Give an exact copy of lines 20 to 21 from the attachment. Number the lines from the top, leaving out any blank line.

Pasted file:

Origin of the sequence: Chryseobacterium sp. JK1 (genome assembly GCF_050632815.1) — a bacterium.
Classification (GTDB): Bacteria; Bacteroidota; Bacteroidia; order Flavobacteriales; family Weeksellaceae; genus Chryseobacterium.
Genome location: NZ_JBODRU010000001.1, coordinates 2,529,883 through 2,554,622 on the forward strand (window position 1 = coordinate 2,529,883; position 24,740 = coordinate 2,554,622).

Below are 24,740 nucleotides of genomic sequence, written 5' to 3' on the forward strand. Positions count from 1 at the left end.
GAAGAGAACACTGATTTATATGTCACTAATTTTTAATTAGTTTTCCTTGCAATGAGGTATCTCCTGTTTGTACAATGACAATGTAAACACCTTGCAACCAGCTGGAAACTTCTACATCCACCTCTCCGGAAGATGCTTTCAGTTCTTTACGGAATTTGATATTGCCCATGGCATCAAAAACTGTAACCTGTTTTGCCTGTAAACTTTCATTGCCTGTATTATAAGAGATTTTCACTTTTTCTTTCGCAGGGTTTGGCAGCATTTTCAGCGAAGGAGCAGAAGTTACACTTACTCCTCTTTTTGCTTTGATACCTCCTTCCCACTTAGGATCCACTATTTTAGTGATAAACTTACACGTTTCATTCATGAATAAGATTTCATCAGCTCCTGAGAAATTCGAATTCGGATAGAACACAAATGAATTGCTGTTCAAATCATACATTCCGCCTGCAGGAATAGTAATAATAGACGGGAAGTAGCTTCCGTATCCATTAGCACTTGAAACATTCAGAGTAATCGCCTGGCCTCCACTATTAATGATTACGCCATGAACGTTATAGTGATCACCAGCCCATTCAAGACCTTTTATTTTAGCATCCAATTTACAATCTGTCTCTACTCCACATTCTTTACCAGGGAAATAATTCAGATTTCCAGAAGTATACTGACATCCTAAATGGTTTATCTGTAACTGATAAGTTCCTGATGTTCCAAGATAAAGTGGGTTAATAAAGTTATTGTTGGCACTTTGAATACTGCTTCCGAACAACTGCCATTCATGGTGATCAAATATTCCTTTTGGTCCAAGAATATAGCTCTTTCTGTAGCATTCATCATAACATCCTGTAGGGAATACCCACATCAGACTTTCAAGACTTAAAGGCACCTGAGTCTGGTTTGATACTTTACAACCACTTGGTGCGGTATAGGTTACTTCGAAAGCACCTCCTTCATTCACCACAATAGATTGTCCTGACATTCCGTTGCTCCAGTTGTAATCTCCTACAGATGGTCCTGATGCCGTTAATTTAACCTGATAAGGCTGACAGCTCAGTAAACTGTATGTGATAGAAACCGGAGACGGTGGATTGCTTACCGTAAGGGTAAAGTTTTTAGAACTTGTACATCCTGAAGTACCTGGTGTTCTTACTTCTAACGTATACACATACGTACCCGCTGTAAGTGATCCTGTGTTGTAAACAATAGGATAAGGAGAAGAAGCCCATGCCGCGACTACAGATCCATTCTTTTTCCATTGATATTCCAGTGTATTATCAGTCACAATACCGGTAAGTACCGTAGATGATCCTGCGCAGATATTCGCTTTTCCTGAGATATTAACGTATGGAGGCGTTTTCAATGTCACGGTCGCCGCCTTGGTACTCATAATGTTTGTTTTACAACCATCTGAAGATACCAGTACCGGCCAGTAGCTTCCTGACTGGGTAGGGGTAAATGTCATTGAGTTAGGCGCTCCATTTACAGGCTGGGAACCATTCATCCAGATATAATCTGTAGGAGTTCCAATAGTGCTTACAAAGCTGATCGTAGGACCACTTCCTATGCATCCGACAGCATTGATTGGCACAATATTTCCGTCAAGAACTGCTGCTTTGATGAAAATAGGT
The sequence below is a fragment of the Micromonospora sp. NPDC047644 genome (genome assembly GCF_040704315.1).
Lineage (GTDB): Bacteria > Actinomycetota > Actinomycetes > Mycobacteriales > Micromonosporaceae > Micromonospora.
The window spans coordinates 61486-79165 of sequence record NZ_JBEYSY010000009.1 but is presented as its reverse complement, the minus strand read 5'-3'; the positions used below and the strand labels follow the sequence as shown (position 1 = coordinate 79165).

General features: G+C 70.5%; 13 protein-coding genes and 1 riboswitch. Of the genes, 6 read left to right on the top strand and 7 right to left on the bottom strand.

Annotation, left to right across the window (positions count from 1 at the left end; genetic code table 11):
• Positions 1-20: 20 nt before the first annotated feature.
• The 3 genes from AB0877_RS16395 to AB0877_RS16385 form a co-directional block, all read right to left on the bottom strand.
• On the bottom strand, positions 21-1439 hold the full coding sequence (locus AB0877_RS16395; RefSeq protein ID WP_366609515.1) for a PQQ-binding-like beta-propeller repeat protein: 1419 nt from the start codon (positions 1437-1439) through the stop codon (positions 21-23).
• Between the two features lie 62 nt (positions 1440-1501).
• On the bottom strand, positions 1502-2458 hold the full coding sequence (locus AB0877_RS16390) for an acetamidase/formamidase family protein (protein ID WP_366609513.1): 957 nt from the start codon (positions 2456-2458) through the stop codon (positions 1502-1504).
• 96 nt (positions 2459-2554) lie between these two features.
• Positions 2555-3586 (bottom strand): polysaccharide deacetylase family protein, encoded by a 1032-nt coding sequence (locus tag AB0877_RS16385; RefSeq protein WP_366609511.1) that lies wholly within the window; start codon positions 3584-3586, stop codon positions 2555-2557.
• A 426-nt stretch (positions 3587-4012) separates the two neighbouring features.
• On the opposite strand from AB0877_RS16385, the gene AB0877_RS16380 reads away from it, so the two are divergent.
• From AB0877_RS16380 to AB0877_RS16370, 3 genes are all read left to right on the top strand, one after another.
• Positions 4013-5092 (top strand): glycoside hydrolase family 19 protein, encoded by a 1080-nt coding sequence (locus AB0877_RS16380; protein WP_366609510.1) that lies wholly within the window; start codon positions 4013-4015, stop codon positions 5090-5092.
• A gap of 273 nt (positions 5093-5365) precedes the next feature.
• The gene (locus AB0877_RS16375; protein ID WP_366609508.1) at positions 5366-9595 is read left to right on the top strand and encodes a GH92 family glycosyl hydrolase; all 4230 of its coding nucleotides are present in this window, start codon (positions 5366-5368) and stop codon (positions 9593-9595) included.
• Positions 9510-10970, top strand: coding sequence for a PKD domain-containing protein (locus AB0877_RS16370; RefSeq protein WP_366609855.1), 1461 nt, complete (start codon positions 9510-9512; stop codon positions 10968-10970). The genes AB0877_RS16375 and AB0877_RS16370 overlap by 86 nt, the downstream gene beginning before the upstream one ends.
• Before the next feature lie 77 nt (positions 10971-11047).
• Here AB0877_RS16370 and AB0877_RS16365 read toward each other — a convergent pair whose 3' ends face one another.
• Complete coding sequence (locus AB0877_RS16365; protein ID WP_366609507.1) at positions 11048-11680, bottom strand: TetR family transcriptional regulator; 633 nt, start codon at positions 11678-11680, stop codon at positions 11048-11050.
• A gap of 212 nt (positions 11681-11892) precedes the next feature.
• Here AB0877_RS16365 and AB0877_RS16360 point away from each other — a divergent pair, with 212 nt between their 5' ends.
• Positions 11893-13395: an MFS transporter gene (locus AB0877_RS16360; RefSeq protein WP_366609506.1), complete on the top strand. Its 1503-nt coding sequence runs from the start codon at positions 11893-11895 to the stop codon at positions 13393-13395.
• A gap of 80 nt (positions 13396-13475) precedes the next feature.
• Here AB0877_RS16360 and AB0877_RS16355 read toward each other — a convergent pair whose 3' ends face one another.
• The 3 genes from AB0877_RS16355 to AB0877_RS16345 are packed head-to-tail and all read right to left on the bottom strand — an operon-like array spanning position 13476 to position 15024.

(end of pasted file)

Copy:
• From AB0877_RS16380 to AB0877_RS16370, 3 genes are all read left to right on the top strand, one after another.
• Positions 4013-5092 (top strand): glycoside hydrolase family 19 protein, encoded by a 1080-nt coding sequence (locus AB0877_RS16380; protein WP_366609510.1) that lies wholly within the window; start codon positions 4013-4015, stop codon positions 5090-5092.